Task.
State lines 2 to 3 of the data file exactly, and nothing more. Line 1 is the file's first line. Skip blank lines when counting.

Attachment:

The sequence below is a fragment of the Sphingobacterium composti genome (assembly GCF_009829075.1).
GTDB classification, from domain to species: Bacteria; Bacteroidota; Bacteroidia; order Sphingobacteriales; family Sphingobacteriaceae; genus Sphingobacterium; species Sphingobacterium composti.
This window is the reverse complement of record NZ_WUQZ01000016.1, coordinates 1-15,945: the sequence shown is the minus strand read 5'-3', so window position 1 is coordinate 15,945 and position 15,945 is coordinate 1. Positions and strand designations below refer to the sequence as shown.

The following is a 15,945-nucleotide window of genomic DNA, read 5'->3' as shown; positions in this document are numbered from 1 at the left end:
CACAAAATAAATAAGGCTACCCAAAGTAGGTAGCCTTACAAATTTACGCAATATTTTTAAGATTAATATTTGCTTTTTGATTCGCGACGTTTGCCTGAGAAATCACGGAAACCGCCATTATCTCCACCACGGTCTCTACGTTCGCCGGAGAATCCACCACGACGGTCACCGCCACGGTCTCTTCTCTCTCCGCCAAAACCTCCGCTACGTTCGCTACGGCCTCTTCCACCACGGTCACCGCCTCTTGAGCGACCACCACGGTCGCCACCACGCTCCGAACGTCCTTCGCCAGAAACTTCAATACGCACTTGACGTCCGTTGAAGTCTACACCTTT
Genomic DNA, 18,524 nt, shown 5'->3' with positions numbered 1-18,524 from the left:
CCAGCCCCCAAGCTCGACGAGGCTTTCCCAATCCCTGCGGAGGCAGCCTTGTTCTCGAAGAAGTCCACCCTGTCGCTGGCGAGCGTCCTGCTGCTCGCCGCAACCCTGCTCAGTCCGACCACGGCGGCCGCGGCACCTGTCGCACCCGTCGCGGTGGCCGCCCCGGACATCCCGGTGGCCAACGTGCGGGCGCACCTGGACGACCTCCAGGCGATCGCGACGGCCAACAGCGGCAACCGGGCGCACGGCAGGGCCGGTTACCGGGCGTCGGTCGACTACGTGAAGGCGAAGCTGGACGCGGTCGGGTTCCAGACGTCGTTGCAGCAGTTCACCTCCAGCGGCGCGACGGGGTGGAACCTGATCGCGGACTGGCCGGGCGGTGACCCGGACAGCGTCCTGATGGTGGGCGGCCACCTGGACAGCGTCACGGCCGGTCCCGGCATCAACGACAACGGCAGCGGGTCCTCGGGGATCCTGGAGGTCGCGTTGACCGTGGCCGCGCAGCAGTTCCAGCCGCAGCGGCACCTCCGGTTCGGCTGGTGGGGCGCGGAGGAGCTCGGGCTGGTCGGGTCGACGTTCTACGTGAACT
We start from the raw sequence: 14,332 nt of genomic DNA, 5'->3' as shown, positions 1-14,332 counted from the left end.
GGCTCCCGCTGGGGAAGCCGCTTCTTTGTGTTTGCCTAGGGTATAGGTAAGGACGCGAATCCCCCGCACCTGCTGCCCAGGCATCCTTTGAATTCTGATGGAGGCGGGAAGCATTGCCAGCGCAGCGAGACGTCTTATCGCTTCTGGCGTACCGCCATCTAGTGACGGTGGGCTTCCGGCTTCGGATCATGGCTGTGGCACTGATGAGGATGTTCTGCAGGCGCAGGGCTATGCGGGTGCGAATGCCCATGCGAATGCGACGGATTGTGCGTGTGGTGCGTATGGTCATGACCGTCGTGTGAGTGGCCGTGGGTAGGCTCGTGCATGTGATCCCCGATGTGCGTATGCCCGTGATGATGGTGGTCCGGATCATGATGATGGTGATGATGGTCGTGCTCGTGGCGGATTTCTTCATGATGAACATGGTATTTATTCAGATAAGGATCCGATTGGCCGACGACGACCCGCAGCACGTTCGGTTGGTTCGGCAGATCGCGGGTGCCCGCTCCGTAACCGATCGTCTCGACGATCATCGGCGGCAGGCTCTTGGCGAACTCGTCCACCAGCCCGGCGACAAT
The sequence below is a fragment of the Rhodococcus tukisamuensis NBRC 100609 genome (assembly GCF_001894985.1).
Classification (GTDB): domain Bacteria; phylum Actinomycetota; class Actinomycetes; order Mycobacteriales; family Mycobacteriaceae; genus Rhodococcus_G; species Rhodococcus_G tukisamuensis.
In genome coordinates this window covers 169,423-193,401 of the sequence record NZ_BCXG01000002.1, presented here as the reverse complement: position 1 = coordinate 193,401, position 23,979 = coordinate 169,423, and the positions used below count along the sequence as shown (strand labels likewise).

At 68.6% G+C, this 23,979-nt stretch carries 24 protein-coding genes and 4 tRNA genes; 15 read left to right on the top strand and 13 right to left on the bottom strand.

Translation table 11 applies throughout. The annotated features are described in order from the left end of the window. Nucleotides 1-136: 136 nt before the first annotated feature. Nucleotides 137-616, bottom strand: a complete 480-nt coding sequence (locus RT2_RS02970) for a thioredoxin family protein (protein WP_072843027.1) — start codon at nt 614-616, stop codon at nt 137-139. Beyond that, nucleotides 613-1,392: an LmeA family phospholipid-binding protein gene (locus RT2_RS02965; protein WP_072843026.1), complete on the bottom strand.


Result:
GTDB classification, from domain to species: Bacteria; Bacteroidota; Bacteroidia; order Sphingobacteriales; family Sphingobacteriaceae; genus Sphingobacterium; species Sphingobacterium composti.
This window is the reverse complement of record NZ_WUQZ01000016.1, coordinates 1-15,945: the sequence shown is the minus strand read 5'-3', so window position 1 is coordinate 15,945 and position 15,945 is coordinate 1. Positions and strand designations below refer to the sequence as shown.